Snoqualmie Casino unveiled the first immersive Seahawks-branded table game experience Sept. 18, 2020, in a ribbon cutting dedication with Snoqualmie Tribe Council members and Snoqualmie Casino executives. Courtesy photo

Snoqualmie Casino unveiled the first immersive Seahawks-branded table game experience Sept. 18, 2020, in a ribbon cutting dedication with Snoqualmie Tribe Council members and Snoqualmie Casino executives. Courtesy photo

Gambling Commission OKs pacts with tribes for sports betting

Agreements with 15 tribes await approval by the governor and the feds.

Opening day for sports betting in Washington tribal casinos edged closer June 10 when state regulators approved critical agreements with 15 tribes.

Without debate, the Washington State Gambling Commission backed amendments to each of the tribes’ gambling compacts, which spell out how wagering can be conducted in casinos as well as in adjacent hotels, conference centers and entertainment venues.

Those agreements still need approval from the governor and federal authorities, but odds are you will be able to place bets on most college and professional sporting events before the Seattle Seahawks begin the NFL regular season in September.

The 15 federally recognized tribes whose compact amendments were approved June 10 by the commission are the Tulalips, Stillaguamish, Suquamish, Snoqualmie, Confederated Tribes of the Colville Reservation, Cowlitz, Jamestown S’Klallam, Kalispel, Lummi, Muckleshoot, Puyallup, Shoalwater Bay, Spokane, Squaxin, and Swinomish.

“The Commission’s action is a big win, not just for tribal communities but for all Washington state residents,” Rebecca George, executive director of the Washington Indian Gaming Association, said in a statement.

“By fitting sports betting into the existing — and proven — tribal gaming system, the state has ensured that sports betting revenues will stay in Washington and will go towards uplifting historically marginalized communities, while creating local jobs, boosting the state economy and funding critical services for those in need,” George said.

Washington passed a sports wagering law in 2020. It allows wagering on professional, collegiate, international and Olympic sports, as well as e-sports. It bars bets on in-state college teams, minor league sports and high school or youth sports.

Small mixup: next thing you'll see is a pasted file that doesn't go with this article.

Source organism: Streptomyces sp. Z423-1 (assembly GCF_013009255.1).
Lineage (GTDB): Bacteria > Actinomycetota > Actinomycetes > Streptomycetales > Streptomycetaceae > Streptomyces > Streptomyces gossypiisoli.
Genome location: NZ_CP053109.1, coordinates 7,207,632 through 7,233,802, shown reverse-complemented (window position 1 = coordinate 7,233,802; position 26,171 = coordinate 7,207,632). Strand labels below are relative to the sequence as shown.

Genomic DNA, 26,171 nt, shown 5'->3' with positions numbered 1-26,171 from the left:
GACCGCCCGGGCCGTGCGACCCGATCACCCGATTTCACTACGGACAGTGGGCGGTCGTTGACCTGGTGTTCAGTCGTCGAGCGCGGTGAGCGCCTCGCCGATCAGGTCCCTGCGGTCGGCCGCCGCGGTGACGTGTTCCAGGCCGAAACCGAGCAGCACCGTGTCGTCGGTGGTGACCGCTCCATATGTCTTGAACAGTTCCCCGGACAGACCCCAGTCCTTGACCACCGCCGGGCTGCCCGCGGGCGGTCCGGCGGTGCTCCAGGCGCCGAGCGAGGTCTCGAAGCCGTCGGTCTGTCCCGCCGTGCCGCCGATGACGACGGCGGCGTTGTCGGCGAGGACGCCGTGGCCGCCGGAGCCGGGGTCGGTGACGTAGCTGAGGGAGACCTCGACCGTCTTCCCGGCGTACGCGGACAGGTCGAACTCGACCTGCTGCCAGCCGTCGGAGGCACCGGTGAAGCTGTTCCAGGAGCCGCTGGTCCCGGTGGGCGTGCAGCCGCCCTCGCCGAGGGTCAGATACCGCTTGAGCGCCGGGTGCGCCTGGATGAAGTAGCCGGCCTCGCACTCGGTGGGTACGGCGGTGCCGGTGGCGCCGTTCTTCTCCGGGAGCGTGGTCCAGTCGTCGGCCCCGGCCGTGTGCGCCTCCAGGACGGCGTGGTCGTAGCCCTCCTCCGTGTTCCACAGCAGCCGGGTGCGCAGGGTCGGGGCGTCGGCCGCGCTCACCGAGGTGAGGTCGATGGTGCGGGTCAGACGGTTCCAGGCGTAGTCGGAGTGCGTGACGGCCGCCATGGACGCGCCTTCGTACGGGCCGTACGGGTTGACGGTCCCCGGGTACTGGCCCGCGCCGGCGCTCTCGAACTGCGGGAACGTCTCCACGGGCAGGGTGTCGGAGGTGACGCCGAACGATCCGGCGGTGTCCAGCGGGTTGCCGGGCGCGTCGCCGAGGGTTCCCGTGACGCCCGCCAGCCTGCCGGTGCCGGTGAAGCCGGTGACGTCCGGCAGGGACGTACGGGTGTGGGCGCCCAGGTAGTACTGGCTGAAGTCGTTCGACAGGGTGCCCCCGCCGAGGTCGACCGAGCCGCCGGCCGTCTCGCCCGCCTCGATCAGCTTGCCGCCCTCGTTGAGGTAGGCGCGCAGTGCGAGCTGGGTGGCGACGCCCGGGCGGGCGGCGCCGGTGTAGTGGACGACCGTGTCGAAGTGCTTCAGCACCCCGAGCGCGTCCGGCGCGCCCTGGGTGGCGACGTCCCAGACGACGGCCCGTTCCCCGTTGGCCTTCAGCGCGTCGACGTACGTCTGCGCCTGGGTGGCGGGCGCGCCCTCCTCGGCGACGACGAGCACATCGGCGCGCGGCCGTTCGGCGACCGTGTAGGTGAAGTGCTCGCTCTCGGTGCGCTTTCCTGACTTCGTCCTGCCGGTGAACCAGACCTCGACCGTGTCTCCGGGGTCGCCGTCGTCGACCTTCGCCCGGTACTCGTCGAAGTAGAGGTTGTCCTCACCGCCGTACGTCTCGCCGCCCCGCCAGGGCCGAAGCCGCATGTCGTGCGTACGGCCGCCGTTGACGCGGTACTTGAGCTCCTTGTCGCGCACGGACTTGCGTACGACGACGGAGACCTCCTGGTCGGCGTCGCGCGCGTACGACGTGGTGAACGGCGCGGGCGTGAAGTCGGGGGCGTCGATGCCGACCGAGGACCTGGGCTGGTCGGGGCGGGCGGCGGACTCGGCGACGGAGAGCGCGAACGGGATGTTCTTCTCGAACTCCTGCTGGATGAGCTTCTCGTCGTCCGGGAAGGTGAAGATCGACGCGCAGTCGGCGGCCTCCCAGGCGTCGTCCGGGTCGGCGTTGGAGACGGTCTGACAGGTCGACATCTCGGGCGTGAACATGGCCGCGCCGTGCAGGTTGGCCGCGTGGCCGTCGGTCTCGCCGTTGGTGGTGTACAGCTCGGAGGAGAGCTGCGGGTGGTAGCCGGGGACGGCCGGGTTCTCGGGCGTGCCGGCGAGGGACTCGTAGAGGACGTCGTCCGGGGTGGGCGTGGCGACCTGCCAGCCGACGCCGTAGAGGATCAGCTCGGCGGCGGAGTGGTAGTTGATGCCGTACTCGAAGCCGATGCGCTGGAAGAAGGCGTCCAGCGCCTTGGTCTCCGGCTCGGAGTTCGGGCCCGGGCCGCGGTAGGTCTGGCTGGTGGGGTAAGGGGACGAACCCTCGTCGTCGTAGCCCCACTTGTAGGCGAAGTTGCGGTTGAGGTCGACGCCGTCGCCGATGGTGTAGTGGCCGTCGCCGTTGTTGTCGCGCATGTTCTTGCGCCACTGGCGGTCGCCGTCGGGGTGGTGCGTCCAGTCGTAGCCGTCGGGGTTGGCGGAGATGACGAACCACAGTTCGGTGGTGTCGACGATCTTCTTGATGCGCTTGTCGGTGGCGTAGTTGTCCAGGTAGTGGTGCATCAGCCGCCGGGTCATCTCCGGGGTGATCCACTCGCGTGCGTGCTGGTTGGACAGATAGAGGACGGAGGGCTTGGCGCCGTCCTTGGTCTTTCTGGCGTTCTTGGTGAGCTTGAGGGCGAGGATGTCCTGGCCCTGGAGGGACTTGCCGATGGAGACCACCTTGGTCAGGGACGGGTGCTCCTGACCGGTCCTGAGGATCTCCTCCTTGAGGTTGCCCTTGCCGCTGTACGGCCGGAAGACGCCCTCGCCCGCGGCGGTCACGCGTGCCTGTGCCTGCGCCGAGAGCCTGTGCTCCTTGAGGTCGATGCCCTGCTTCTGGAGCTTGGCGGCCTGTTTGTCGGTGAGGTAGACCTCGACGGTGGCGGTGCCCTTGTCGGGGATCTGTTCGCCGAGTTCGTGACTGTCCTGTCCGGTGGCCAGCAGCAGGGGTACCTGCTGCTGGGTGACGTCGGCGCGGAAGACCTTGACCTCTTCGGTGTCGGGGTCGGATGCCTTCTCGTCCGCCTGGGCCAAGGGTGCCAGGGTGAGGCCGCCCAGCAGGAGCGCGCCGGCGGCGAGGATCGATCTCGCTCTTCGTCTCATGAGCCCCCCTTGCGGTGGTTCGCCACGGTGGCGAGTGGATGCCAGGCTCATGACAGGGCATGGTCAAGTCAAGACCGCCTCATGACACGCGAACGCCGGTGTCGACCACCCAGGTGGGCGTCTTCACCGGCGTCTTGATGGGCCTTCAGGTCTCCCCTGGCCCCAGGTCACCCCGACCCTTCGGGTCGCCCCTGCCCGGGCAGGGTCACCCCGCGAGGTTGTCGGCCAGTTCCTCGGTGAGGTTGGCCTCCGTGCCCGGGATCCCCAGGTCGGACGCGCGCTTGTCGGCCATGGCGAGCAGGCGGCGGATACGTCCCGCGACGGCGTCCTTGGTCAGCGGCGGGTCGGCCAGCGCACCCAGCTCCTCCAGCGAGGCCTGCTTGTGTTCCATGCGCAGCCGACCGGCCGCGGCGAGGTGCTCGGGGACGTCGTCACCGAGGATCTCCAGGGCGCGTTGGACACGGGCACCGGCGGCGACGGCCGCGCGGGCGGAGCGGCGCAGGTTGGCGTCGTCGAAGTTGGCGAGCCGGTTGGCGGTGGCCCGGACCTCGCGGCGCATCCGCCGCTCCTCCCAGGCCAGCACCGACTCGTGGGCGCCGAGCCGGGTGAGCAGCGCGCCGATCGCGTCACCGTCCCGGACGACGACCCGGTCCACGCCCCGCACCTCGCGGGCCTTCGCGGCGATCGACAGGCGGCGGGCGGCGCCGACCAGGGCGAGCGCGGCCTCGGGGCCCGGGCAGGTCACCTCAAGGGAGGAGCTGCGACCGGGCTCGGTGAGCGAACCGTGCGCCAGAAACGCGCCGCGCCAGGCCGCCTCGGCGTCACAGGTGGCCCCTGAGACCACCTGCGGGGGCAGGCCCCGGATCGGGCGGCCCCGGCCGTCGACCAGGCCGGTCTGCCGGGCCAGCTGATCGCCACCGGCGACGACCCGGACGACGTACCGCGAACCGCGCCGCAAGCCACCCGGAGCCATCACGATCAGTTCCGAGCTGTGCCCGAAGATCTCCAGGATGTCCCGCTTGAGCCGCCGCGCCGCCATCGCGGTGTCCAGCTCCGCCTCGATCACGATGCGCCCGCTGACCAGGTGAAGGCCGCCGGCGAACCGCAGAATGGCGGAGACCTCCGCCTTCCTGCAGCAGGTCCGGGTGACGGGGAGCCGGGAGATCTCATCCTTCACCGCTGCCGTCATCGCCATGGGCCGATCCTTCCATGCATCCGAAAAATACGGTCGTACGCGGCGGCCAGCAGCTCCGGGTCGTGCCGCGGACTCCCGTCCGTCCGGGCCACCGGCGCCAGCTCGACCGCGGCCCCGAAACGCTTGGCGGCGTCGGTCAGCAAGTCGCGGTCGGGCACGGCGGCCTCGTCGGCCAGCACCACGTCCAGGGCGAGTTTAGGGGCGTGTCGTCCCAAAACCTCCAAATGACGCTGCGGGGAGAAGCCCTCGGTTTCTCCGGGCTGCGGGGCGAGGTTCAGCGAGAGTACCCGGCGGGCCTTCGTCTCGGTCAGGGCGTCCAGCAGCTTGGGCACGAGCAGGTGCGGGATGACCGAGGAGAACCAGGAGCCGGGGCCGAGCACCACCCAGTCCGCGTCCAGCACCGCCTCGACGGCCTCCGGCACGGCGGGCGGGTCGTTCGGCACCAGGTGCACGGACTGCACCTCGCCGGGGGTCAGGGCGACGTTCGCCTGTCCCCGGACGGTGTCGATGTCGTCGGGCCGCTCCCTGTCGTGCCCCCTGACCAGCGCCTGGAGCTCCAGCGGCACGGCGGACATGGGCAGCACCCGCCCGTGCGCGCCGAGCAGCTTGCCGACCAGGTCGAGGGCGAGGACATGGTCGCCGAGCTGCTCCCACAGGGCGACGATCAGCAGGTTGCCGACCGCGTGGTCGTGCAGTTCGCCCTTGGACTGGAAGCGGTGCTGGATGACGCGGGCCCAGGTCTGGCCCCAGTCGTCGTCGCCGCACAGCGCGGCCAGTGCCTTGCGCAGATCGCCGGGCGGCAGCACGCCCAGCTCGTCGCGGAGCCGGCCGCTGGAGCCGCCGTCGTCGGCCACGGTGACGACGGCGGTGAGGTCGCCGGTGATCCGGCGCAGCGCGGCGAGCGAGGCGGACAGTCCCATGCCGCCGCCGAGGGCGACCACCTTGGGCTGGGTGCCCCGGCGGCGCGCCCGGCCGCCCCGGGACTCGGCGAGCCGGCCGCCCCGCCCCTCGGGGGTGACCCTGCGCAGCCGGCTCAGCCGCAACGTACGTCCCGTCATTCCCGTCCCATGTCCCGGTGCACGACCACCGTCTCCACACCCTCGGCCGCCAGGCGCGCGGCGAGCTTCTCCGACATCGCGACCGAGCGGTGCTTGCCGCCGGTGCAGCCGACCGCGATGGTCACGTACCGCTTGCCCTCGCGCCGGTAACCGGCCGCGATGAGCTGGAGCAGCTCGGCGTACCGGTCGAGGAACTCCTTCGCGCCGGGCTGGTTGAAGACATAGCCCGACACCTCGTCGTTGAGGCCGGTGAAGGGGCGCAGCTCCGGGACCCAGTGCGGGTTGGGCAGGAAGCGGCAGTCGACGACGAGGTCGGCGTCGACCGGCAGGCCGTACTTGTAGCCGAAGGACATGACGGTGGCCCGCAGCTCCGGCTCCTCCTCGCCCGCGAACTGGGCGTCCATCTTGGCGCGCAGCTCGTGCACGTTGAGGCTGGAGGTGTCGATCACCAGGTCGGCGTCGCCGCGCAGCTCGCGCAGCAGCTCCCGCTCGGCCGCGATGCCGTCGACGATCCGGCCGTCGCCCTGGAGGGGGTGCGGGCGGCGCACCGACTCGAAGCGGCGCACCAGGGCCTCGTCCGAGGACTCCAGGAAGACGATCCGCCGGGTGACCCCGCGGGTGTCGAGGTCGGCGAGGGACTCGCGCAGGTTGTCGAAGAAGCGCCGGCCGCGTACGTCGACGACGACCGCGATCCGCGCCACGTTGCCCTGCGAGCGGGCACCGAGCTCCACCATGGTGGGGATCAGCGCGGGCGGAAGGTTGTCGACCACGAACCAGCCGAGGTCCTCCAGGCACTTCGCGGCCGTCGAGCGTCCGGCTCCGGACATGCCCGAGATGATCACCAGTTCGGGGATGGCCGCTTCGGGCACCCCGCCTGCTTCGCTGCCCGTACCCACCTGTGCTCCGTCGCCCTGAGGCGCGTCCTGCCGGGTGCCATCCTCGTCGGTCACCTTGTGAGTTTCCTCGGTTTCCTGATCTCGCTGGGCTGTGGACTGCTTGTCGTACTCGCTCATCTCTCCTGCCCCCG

Under the proposed agreements, bets will be allowed in a sports book environment — similar to what one might see in a Las Vegas casino — as well as at kiosks on a gaming floor. Also, gamblers will be able to set up accounts so they can place bets from a mobile device.

The device would allow wagers elsewhere on the “premises” of casino properties. That could extend wagering options into hotels, conference rooms and entertainment spaces attached to a casino. But wagers would not be allowed on golf courses and in convenience stores that are not directly attached to a casino.

The proposed compact amendments must now be signed by Gov. Jay Inslee and the leader of each tribe. After that, they go to the secretary of the U.S. Department of the Interior.

A compact amendment is not final, and sports wagering cannot begin until it is published by the agency in the Federal Register. The federal agency has 45 days to act. If no action is taken, a compact amendment is considered approved and published on the 46th day.

The Tulalip Tribes reached agreement with the state gambling agency in April to allow sports-betting facilities at the Tulalip Resort Casino and Quil Ceda Creek Casino. It was the first of the proposed compact amendments to be completed.

The Suquamish Tribe, which operates the Clearwater Casino in Kitsap County, was the second to secure an accord. Its provisions served as a template for pacts with most of the other tribes.

While sports betting is a growing enterprise around the nation, tribal leaders told commissioners that it is viewed as an additional game and not a major expansion of gambling.

A “small revenue stream (is) anticipated, but it all adds to benefit the tribe and local community,” said Shawn Yanity, chairman of the Stillaguamish Tribe, owners of the Angel of the Winds casino.

Glen Gobin, vice chairman of the Tulalip Tribes, told commissioners that through the years gaming revenue has yielded “substantial economic gains for tribes and the state of Washington.” Collectively, tribal businesses are the seventh-largest employer in the state, he said.

Sports betting will create additional jobs, generate added revenue and enhance the experience of customers, Gobin said.

Regulation poses a new challenge, but tribes are confident they can keep out criminal elements.

“We have regulated this industry very well,” Gobin told commissioners.

Some commissioners expressed concern that the ease of placing wagers outside traditional gaming areas — such as hotel rooms, potentially — could abet those with a gambling addiction.

“It is not in our best interests to take bets from someone who has a gambling problem,” Gobin said.

At June 10’s hearing, tribal representatives tribes addressed commissioners either in the virtual meeting or in writing. Almost to a person they praised the commission’s staff for working collaboratively to craft sturdy sideboards to the new undertaking.

“Washington’s deliberate and cautious entry into the field not only protects the citizens of the state and provides a relief valve for betting in the illicit market, but also continues Washington’s policy of limited gaming with strong oversight,” wrote Bill Sterud, chairman of the Puyallup Tribe of Indians.

Also June 10, commissioners set a July 28 date to enact a number of new or revised rules to regulate sports betting. If action is taken on that date, the rule changes will go into effect around Aug. 30, two weeks before the Seahawks season opener Sept. 12.


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